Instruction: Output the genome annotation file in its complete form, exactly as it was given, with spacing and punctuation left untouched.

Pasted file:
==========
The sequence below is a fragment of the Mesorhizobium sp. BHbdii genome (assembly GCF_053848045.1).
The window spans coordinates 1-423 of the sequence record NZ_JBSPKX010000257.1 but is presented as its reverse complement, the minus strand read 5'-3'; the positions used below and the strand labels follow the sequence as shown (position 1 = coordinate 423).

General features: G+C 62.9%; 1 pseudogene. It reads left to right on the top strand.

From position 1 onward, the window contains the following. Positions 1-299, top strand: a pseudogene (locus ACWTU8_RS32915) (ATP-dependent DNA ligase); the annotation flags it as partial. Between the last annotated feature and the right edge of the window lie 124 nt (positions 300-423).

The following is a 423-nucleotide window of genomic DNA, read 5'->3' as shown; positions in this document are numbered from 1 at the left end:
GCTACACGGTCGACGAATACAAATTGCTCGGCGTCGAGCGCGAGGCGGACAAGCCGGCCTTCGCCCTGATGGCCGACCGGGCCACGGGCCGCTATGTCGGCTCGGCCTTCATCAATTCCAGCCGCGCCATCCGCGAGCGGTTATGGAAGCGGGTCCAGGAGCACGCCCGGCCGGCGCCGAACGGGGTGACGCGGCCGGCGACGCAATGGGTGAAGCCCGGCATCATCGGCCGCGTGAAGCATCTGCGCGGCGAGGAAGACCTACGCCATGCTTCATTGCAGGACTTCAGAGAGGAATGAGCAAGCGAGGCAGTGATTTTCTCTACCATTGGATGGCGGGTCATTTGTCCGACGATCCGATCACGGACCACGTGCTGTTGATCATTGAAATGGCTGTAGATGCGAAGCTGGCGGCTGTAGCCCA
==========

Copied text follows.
The sequence below is a fragment of the Mesorhizobium sp. BHbdii genome (assembly GCF_053848045.1).
The window spans coordinates 1-423 of the sequence record NZ_JBSPKX010000257.1 but is presented as its reverse complement, the minus strand read 5'-3'; the positions used below and the strand labels follow the sequence as shown (position 1 = coordinate 423).

General features: G+C 62.9%; 1 pseudogene. It reads left to right on the top strand.

From position 1 onward, the window contains the following. Positions 1-299, top strand: a pseudogene (locus ACWTU8_RS32915) (ATP-dependent DNA ligase); the annotation flags it as partial. Between the last annotated feature and the right edge of the window lie 124 nt (positions 300-423).

The following is a 423-nucleotide window of genomic DNA, read 5'->3' as shown; positions in this document are numbered from 1 at the left end:
GCTACACGGTCGACGAATACAAATTGCTCGGCGTCGAGCGCGAGGCGGACAAGCCGGCCTTCGCCCTGATGGCCGACCGGGCCACGGGCCGCTATGTCGGCTCGGCCTTCATCAATTCCAGCCGCGCCATCCGCGAGCGGTTATGGAAGCGGGTCCAGGAGCACGCCCGGCCGGCGCCGAACGGGGTGACGCGGCCGGCGACGCAATGGGTGAAGCCCGGCATCATCGGCCGCGTGAAGCATCTGCGCGGCGAGGAAGACCTACGCCATGCTTCATTGCAGGACTTCAGAGAGGAATGAGCAAGCGAGGCAGTGATTTTCTCTACCATTGGATGGCGGGTCATTTGTCCGACGATCCGATCACGGACCACGTGCTGTTGATCATTGAAATGGCTGTAGATGCGAAGCTGGCGGCTGTAGCCCA